I remember that Tony Robbins seemed to be really good at giving an approach to understand fears and other issues that people allow to hold themselves back.

A commenter said "most people don't need it." I think that is true somewhat. Most people do not NEED to lose 20 lbs, but would most people's lives be better if they did?

I would guess that many in the seminars are those in professions where the individual must maintain a lot of faith in their actions - especially in sales of all sorts. People in professions that are a warm cocoon have a tough time understanding the life of someone where their actions are often so separated from their rewards.

I remember a friend from a long time ago that did wholesale sales of high end fragrances. He told me that he would go to an Amway seminar about once a year because he would get revved up out of it, and it helped him in his sales efforts.

I think the lesson is in these 99%, not the 1%-ers that didn't succeed.

creeley23 said...

As I mentioned in the previous topic, I've done about ten firewalks at Robbins events and five times I was on the Fire Team -- the volunteers who clear the area of the firewalk, unroll the grass sod, burn the wood down to coals, shovel the coals onto lanes in the grass, supervise the participants into lines, prepare them to walk, protect them as they do so, and finally catch them at the end where we hose down their feet to remove any coals that might be clinging to to their feet.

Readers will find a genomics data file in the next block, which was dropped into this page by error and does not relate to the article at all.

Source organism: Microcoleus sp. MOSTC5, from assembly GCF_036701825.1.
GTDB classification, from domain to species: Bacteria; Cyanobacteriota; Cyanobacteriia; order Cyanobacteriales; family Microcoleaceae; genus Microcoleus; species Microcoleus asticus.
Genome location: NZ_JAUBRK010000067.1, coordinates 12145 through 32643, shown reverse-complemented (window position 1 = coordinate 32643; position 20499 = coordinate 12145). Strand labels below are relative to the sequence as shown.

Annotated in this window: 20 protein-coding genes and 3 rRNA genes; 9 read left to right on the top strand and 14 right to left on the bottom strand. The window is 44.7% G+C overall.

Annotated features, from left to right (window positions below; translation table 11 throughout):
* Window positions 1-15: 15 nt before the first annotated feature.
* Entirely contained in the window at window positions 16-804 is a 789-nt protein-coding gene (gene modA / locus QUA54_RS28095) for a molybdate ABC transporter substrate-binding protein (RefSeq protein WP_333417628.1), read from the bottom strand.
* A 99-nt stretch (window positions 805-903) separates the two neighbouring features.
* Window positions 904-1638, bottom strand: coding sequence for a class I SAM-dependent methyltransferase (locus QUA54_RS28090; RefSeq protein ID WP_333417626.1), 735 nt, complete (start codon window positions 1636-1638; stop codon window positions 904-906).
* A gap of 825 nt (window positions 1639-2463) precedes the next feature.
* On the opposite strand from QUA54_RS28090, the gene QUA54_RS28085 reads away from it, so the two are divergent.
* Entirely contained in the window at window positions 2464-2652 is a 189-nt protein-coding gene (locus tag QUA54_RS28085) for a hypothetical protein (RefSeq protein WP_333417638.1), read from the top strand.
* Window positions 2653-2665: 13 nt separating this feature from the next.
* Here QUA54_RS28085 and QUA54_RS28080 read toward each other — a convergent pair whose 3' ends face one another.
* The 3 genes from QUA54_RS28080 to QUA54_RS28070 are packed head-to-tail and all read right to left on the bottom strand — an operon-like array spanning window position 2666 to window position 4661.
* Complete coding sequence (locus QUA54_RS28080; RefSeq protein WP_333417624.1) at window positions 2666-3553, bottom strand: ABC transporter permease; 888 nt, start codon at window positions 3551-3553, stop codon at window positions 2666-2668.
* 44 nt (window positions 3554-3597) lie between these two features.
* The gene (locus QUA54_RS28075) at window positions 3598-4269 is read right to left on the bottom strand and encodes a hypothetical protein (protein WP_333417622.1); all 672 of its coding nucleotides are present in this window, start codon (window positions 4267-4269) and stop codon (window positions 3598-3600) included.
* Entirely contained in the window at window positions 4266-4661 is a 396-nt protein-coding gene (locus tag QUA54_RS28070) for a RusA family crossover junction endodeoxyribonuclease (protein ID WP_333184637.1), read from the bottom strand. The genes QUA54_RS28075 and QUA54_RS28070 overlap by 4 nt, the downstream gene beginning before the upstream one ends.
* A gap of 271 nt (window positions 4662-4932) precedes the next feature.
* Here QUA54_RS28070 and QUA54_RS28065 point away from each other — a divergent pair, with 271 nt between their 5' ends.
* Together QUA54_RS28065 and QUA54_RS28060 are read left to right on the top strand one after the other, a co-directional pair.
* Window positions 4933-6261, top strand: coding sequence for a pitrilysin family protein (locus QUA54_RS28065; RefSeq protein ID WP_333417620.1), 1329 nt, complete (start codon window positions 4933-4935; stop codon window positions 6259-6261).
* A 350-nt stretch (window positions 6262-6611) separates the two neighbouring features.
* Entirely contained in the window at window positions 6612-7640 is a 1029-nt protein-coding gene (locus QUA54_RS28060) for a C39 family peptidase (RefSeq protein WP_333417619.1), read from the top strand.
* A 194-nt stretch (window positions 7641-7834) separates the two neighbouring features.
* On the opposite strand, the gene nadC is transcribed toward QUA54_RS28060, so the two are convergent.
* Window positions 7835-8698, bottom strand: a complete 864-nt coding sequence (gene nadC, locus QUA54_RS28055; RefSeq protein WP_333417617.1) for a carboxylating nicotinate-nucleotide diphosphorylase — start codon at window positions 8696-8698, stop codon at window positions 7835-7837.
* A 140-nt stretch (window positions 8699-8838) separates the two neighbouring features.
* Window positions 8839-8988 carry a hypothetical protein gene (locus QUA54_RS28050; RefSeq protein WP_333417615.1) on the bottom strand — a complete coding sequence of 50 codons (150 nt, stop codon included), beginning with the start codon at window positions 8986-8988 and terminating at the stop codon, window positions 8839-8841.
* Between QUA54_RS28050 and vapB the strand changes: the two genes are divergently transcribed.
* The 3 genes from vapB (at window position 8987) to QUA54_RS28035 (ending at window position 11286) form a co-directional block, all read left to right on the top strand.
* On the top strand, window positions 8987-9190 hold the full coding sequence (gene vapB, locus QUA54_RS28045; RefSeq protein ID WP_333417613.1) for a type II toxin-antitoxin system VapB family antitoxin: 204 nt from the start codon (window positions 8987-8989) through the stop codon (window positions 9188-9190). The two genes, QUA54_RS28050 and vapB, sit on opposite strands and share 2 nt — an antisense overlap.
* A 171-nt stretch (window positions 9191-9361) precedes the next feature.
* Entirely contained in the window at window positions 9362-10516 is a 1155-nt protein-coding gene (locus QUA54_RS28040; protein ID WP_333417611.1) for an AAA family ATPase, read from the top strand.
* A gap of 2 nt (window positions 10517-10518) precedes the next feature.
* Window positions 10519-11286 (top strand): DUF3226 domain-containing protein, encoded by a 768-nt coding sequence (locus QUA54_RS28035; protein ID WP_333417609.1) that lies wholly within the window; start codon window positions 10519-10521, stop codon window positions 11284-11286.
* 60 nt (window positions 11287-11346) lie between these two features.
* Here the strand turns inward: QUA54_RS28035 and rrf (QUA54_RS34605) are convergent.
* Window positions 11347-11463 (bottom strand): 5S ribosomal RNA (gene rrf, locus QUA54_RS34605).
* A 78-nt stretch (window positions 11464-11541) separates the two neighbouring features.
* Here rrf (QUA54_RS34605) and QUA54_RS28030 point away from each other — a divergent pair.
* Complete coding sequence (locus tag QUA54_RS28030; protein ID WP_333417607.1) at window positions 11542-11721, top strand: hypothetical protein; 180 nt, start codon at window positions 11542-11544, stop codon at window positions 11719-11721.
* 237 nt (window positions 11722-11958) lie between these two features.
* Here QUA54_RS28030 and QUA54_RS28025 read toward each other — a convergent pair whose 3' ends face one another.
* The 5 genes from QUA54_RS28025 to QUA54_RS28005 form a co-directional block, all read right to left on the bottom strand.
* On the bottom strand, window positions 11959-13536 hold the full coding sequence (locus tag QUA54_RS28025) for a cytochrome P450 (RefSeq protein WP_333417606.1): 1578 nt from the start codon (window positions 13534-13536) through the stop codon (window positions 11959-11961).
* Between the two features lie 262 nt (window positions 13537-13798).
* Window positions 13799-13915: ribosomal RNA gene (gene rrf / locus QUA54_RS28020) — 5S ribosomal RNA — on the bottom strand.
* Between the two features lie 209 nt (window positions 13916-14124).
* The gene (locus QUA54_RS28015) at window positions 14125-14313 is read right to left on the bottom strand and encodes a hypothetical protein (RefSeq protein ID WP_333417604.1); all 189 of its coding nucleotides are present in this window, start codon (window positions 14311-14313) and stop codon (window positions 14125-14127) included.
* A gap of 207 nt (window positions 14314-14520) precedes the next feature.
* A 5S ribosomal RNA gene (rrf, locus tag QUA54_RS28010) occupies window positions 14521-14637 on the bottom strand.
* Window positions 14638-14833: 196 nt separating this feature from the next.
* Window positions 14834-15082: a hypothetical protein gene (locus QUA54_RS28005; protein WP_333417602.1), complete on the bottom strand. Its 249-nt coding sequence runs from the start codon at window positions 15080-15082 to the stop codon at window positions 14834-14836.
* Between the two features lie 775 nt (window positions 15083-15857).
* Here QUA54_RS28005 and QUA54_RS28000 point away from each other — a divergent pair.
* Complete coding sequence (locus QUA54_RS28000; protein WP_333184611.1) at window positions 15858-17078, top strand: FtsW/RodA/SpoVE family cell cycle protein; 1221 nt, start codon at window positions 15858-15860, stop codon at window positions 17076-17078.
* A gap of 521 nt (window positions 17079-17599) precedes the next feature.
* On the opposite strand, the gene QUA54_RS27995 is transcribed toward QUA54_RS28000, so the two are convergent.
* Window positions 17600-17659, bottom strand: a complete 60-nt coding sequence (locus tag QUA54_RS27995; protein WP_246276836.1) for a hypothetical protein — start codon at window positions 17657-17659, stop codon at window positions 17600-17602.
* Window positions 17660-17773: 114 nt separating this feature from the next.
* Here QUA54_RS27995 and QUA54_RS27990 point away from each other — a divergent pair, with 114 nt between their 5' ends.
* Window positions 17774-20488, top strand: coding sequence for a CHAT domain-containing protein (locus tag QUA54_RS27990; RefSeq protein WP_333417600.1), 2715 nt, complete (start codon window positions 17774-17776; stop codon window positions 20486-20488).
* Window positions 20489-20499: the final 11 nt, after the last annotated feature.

It's hard but satisfying work. The firewalk is a wild, celebratory scene of surpassing intensity with the potential of changing lives.

Tony, his staff and the Fire Teams have been doing this for more than twenty-five years. There are always medical and fire professionals present. Hundreds of thousands of people have walked the fire successfully. Which is not to say that no one ever gets burned. Usually it's just a blister or two; occasionally it's worse. I once received second-degree burns that covered half of my left instep.

This is the first time I've heard of third-degree burns at a Tony event. That's serious and regrettable. I know that the Robbins organization and the Fire Team are looking into it and will improve their procedures to prevent a re-occurrence.